So we don’t end this post on a bummer, I will say that today was a beautiful, short day of climbing and fast downhills. The air is scented with pine trees and salt air here at camp. The sky is bright with the stars we never see in the city. The laughter over a dinner shared is contagious.

Day Four: Big Sur to San Simeon: 2 Oct 2007

Tuesday, October 2
They call today two-turn-Tuesday because you turn left out of the campground onto Highway 1, ride 64 miles then turn right into the campgrounds (or in our case, the hotel!) in San Simeon the locale of the world-renowned Hearst Castle.

We have found that the ker-cunk, ker-cunk, ker-cunk sounds that car tires make as the move over the lane divider is music to our cycling ears. That sounds means that the car coming up behind me is moving to the left as it is passing me.

Today's ride is one of the hardest (beside day 1), because it is about 65 miles of up and downs hills along the coast. Dave finished this challenging ride but I had to skip the two biggest hills because of some knee problems. I will rest, ice and elevate it tonight and hope I can ride tomorrow.

--From Dave--
I had to stop a couple of times in the hills, but I'm happy to report that I rode every mile.
Here's where all that brutal training in air-conditioned Spinning classes with mirrors & music & nearby water fountains really paid off!

Completing the Day 4 ride has given me a new level of confidence. Kellie trains on the toughest, hilliest roads in LA.

I'm going to start riding with-her when she goes to Angeles Crest & on La Tuna Canyon!
This picture is of the sea lions lying in the sun just outside of camp!

Day Five: San Simeon to Pismo Beach: 3 Oct 2007

Wednesday, October 3
I feel really blessed to be able to ride as far as I have gone so far, and to be able to ride along with Kellie.
We are fundraising for Arthritis research and motivated by our daughter, Deidre.
Deidre contracted Rheumatoid Arthritis (RA) after her pregnancy with her daughter, Leah, now two years old. We have learned that the big hormonal shifts, pregnancy, menopause are is a contributing factor for women that developed RA.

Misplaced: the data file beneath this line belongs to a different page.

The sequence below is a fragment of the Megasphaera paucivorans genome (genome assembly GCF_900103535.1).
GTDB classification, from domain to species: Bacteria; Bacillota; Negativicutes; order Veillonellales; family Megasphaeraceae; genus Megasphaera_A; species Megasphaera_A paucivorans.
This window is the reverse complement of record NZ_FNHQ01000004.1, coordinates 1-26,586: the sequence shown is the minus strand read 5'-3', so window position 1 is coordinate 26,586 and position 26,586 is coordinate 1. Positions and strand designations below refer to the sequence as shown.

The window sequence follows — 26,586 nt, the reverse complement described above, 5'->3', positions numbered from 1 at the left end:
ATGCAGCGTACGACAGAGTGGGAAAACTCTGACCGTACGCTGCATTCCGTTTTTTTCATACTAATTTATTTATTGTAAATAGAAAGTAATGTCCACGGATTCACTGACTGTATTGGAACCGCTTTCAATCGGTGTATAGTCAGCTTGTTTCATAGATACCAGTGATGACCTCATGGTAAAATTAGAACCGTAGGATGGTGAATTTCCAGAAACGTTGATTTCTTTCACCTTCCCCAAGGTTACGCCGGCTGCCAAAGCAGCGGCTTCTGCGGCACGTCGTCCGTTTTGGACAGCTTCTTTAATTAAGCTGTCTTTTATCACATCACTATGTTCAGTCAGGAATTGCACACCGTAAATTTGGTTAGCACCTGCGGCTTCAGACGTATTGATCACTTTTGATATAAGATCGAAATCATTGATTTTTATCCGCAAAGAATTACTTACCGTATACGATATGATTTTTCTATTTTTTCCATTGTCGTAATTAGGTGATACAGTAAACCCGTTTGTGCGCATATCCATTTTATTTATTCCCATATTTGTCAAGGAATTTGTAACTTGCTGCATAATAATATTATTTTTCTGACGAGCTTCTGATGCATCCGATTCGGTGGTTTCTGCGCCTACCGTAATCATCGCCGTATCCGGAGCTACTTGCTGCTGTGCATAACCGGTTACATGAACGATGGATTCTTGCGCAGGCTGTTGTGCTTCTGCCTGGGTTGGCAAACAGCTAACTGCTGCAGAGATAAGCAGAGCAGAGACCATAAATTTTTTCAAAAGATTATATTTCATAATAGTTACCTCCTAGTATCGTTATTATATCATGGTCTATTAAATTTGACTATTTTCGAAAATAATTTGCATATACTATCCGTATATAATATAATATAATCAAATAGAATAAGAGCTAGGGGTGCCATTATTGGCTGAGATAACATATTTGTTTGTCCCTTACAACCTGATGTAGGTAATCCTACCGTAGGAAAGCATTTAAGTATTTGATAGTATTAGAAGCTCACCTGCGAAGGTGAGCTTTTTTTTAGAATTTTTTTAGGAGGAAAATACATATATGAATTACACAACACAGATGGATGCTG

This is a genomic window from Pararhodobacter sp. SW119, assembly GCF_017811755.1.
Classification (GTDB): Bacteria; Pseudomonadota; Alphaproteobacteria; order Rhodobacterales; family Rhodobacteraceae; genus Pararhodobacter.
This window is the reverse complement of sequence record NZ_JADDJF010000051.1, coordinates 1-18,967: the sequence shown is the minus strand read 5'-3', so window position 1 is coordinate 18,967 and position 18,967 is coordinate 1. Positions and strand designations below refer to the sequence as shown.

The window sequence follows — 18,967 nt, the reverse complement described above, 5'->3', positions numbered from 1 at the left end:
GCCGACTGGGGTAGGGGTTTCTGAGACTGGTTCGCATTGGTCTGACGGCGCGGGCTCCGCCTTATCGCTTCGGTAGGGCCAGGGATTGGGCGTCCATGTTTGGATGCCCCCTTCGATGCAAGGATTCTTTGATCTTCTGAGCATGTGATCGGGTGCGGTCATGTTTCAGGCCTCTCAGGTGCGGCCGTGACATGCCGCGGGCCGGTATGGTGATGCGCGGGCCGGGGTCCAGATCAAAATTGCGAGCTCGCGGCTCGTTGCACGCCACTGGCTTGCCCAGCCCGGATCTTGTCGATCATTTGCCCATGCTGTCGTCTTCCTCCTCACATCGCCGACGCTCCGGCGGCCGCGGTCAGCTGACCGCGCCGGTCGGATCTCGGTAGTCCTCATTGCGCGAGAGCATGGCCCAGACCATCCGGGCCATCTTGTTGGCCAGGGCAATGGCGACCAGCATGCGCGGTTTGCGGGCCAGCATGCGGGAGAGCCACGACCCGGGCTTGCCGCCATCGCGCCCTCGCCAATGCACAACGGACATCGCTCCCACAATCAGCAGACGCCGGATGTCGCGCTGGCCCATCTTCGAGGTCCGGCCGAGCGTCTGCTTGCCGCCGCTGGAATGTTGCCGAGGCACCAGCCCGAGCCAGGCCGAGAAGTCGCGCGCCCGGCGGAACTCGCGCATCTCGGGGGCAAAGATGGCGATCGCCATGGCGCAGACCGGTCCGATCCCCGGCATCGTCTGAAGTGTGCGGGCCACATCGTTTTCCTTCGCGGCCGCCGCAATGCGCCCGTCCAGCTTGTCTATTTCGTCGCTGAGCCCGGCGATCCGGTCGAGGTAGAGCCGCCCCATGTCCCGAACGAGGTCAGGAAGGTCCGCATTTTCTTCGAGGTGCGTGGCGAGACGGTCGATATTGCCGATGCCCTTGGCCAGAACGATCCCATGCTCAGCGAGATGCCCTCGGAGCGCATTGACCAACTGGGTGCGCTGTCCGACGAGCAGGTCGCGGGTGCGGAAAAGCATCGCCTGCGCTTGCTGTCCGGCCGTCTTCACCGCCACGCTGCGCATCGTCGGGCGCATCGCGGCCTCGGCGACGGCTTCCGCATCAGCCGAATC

We are impressed with Deidre’s resolve, to take care of herself, and her family.

A full 25% of the riders on this tour have some form of Arthritis.

We are also impressed with the physical and mental dedication it takes to accomplish this kind of activity along with the training required, that sometimes nobody else sees or cheers on.

Day Six: Pismo Beach to Solvang: 4 Oct 2007

Thursday, October 4
There is a lot of planning that goes into putting on this event. The riders must train and raise money but the Arthritis Foundation also does a lot of work: Donna Trujillo, the coordinator/planner for this event works for the Arthritis Foundation. Backroads, a company that does cycling vacations, is hired by the Arthritis Foundation to take care of the riders for this event.

Each day of the ride, a mini city is set up then moved to the next camp site. Each campsite has bathroom, showers, masseuses, bike mechanics with bike parts, and a catered breakfast and dinner. Backroads employees transport our camping gear and luggage (if you choose to stay in hotels) from campsite to campsite. In additions they drive along the roads we are riding and pick us up (and our bikes) if we’re tired or injured.

We check in at the lunch stop that has been set up along our route, and eat. Along the route we ride, there are also rest stops with food and water. And boy does this army of 250 cyclists eat!!! We ride for 4, 5, 6 or more hours a day and we all consume unbelievable amounts of food. But there is never a shortage of food.

--From Dave-- This is an unusual day of riding. It was fun to go alongside the farms and see and smell the different kinds of crops we could recognize, like broccoli, collard greens and cilantro! We left the Coast, headed inland into small towns and farms and it got a little hotter weather-wise. There were some long challenging hills also and the feeling crept in that it would be nice to just put my hand up when the support van drove by, or make a phone call, and just take a ride to the end. So for Kellie and me to complete it on our bikes made us both happy. It was a character-building, if not the most interesting day of the Tour.

Day Seven: Solvang to Ventura: 5 Oct 2007

Friday, October 5
Today's ride was exhilarating, which is not a word I use often, so trust me, it was!
There was a lot of the kind of riding I enjoy, on or near the beach with rolling hills. I don't even mind the traffic. We'll get more of the same as we head home on Pacific Coast Highway, through Malibu. The 80 miles from Solvang to Ventura started with a tough climb out of the valley and onto Highway 101 at the Lompoc exit.
Everything happens at full force there!
You get a long climb, then a fast drop along the coast, while tractor-trailers are rumbling by about 2 feet away! At the same time, you see the waves and for much of the ride, can even taste the salt spray of the ocean. It was a real high-energy ride.

Friday, September 21, 2007

Less than a day away!

The California Classic starts Saturday, September 29, 2007!

Kellie and I are really looking forward to it. These photos are from a recent group ride with the OCRR in Seal Beach. We'll update this blog with daily podcasts from the ride!
Gabcast, Click Here! C6 2007 #1